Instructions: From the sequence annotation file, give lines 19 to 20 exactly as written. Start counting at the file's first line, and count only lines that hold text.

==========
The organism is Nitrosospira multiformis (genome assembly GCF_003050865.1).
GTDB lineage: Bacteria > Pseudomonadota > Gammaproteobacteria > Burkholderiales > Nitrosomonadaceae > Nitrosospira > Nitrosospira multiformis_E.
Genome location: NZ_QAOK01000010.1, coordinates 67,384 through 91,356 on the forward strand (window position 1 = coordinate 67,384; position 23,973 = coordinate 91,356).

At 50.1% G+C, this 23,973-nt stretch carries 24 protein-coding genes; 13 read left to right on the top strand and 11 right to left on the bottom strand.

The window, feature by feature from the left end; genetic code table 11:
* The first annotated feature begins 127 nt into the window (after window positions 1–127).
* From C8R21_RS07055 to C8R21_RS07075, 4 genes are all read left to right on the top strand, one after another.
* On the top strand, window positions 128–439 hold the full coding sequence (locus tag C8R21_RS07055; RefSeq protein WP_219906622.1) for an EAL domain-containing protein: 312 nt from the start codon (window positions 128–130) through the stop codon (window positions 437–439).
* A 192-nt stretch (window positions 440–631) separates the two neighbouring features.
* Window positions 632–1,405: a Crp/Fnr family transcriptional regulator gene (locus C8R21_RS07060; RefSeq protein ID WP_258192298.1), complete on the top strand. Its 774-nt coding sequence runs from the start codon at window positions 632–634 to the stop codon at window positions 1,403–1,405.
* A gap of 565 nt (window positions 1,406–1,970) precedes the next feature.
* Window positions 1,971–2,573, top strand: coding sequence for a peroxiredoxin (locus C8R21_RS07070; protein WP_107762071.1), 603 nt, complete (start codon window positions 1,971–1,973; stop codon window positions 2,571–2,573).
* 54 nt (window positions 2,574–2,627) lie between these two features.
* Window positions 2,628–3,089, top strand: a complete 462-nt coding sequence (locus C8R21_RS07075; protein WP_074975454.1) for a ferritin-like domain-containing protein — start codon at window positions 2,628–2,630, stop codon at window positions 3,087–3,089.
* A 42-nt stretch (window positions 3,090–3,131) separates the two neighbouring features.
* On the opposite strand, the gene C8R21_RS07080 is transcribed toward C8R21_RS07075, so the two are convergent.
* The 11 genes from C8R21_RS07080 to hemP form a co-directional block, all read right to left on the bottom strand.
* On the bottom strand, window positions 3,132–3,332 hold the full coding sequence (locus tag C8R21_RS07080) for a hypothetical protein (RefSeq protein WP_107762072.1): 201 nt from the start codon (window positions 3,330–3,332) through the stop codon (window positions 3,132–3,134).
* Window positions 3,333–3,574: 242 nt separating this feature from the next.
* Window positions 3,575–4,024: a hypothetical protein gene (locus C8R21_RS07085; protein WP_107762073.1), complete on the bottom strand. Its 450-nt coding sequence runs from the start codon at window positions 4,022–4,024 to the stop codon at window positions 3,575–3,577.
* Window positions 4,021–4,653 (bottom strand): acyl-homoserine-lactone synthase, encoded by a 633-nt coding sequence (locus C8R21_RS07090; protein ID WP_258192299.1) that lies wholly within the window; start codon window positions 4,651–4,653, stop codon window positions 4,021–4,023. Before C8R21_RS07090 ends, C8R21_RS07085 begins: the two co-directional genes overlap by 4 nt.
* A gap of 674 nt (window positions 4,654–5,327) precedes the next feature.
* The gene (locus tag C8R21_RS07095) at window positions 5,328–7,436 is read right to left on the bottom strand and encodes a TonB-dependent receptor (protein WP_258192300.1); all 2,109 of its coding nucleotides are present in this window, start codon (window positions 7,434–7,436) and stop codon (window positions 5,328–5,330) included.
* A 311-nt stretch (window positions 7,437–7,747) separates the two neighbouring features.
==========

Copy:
* Window positions 3,333–3,574: 242 nt separating this feature from the next.
* Window positions 3,575–4,024: a hypothetical protein gene (locus C8R21_RS07085; protein WP_107762073.1), complete on the bottom strand. Its 450-nt coding sequence runs from the start codon at window positions 4,022–4,024 to the stop codon at window positions 3,575–3,577.